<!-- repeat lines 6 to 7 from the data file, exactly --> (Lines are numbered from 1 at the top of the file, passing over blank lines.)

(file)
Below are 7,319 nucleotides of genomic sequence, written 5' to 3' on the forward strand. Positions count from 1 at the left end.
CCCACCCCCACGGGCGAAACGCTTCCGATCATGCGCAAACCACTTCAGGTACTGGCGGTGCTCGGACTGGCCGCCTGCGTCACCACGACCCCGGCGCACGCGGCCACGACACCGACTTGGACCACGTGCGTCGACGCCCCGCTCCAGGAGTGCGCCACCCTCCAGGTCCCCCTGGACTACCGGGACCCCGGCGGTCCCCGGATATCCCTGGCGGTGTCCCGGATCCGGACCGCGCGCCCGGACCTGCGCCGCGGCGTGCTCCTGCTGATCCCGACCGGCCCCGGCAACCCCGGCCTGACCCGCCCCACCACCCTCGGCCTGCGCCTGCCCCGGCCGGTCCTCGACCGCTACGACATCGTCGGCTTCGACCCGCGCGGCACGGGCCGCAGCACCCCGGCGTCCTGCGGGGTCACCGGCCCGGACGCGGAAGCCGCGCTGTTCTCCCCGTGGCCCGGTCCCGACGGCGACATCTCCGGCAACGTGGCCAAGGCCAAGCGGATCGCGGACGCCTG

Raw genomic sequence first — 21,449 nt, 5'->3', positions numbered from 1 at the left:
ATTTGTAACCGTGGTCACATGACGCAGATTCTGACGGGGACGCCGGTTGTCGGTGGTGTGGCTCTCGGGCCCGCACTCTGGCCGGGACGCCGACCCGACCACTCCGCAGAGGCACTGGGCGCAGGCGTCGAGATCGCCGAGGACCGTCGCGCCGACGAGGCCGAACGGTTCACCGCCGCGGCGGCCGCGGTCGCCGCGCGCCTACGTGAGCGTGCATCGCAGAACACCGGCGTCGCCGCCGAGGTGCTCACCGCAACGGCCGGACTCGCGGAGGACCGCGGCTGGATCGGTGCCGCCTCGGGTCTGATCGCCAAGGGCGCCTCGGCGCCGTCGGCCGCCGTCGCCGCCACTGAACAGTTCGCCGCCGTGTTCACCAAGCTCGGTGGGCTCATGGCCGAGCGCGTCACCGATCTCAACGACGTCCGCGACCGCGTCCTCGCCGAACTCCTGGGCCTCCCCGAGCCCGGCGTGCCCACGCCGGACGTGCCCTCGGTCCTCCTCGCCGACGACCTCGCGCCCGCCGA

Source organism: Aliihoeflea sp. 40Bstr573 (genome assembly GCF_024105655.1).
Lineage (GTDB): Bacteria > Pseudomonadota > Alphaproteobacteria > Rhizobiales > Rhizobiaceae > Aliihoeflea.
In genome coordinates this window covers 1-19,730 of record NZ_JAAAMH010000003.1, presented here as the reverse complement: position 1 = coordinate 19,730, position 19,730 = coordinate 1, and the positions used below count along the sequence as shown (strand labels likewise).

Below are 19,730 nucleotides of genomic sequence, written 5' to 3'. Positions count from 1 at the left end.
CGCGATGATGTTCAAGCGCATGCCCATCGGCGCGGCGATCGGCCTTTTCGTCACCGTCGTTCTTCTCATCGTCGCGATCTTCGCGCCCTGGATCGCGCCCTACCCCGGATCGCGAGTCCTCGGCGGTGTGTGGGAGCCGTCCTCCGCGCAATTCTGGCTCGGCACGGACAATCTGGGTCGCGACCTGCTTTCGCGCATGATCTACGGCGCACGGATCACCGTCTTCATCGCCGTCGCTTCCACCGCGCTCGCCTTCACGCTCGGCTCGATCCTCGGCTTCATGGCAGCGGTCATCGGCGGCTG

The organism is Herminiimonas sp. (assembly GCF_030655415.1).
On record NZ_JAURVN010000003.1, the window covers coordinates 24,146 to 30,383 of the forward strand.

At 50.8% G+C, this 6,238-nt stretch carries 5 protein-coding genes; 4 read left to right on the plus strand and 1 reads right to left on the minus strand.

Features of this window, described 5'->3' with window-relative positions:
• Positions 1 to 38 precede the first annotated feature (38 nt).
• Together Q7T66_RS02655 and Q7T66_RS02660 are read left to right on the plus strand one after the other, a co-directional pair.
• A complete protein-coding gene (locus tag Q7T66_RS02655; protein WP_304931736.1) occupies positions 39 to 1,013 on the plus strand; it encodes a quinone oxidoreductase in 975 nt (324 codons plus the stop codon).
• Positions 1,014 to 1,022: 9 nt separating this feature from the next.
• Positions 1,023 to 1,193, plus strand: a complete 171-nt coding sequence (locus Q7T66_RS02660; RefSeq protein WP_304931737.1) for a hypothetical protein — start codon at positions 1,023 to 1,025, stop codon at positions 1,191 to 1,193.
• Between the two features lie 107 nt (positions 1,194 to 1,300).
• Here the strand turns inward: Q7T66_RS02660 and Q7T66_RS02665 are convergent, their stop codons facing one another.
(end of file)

Lineage (GTDB): Bacteria > Pseudomonadota > Alphaproteobacteria > Rhizobiales > Rhizobiaceae > Aliihoeflea.
In genome coordinates this window covers 1-19,730 of record NZ_JAAAMH010000003.1, presented here as the reverse complement: position 1 = coordinate 19,730, position 19,730 = coordinate 1, and the positions used below count along the sequence as shown (strand labels likewise).